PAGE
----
Microbial traits and trade-offs: Implications for community structure and biogeochemistry
Trait-based approaches provide a mechanistic framework to understand and predict the structure and functioning of diverse ecological communities, including the microbial communities. In microbes, resource utilization traits are among key traits that describe population dynamics and competition among microbes, and determine their biogeochemical impacts. Identifying trade-offs for prokaryotic and eukaryotic microbial taxa that define contrasting ecological strategies and contribute to species coexistence and diversity can help predict community structure. The shape, dimensionality and hierarchy of trade-offs may determine coexistence patterns and need to be better characterized. Global environmental change can alter microbial community composition through altering resource utilization by different microbes and, consequently, may modify biogeochemical impacts of microbes.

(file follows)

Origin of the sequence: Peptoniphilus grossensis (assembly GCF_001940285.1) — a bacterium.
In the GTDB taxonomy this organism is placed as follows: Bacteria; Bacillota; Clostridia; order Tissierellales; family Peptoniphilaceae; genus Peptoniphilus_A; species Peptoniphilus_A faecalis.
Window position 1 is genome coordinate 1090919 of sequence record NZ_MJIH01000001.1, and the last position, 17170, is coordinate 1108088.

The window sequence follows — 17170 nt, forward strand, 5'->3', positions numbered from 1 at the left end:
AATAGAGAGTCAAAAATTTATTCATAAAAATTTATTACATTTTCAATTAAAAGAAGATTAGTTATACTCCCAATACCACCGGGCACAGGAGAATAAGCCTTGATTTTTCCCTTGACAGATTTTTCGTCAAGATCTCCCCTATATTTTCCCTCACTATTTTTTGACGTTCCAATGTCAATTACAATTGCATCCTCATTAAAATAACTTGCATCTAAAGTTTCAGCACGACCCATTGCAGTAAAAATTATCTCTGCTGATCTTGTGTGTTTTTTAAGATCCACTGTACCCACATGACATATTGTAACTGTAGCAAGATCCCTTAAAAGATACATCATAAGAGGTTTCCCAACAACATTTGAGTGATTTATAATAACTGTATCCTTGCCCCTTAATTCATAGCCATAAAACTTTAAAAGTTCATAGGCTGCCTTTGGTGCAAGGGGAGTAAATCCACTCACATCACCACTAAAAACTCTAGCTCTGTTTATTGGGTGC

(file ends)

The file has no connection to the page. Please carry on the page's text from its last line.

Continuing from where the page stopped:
I present examples from phytoplankton and other microbes of the trait relationships and trade-offs among traits. Laboratory measured resource utilization traits can be used to explain temporal and spatial structure and dynamics of natural microbial communities and predict biogeochemical impacts. I outline some new frontiers in trait-based research, such as characterizing intraspecific trait variation and comparing it to interspecific variation to predict the potential responses of communities to changing environmental conditions, and measuring trait plasticity and evolution.